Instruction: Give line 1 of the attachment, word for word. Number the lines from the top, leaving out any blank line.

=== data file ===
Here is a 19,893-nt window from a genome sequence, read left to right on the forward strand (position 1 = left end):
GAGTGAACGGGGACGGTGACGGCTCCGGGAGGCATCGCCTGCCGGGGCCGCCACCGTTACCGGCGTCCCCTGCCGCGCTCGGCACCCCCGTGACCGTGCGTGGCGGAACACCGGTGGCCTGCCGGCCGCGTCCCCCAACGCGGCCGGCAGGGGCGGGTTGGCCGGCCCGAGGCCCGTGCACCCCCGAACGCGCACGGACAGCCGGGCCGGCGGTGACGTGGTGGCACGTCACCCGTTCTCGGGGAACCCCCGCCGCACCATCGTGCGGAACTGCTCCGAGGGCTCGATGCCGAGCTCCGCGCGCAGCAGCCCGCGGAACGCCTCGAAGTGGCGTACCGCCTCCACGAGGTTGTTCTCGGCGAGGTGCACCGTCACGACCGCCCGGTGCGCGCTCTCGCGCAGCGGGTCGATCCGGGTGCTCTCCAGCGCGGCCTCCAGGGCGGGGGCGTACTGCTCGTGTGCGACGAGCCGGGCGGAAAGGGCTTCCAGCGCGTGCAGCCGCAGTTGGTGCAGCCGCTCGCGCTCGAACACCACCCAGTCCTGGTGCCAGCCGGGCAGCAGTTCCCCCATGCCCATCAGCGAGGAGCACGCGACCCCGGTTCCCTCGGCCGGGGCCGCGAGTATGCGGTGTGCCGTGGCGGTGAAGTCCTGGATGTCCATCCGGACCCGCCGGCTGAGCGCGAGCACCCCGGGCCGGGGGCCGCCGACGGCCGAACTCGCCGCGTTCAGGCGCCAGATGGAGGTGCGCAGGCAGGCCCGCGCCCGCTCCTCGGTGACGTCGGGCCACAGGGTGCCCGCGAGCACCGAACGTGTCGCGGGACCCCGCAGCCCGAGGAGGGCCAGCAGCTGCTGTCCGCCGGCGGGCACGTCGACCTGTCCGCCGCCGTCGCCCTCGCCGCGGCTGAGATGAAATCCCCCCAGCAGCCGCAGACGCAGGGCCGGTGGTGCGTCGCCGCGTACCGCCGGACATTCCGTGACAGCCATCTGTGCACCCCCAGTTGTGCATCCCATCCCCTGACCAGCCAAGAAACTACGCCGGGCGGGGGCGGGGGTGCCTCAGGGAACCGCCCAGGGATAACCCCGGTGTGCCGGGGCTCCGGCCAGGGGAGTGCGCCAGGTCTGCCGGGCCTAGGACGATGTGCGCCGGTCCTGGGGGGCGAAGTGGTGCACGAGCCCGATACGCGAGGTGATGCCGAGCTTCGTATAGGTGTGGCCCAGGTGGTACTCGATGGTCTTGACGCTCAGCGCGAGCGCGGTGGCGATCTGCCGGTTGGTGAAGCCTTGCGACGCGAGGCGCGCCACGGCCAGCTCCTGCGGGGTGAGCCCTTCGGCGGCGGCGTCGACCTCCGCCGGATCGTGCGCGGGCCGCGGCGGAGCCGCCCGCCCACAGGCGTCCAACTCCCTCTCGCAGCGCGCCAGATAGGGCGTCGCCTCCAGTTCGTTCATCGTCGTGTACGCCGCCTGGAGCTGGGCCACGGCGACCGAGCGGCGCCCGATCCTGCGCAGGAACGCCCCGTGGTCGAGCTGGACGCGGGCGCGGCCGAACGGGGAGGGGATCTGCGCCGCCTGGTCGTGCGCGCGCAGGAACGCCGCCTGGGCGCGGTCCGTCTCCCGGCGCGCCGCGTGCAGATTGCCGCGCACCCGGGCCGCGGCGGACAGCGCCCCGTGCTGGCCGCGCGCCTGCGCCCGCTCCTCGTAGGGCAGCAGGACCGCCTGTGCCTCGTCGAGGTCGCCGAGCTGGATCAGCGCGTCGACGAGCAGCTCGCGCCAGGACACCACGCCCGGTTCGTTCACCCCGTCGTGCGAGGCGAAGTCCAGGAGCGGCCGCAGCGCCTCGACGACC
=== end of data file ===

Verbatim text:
Here is a 19,893-nt window from a genome sequence, read left to right on the forward strand (position 1 = left end):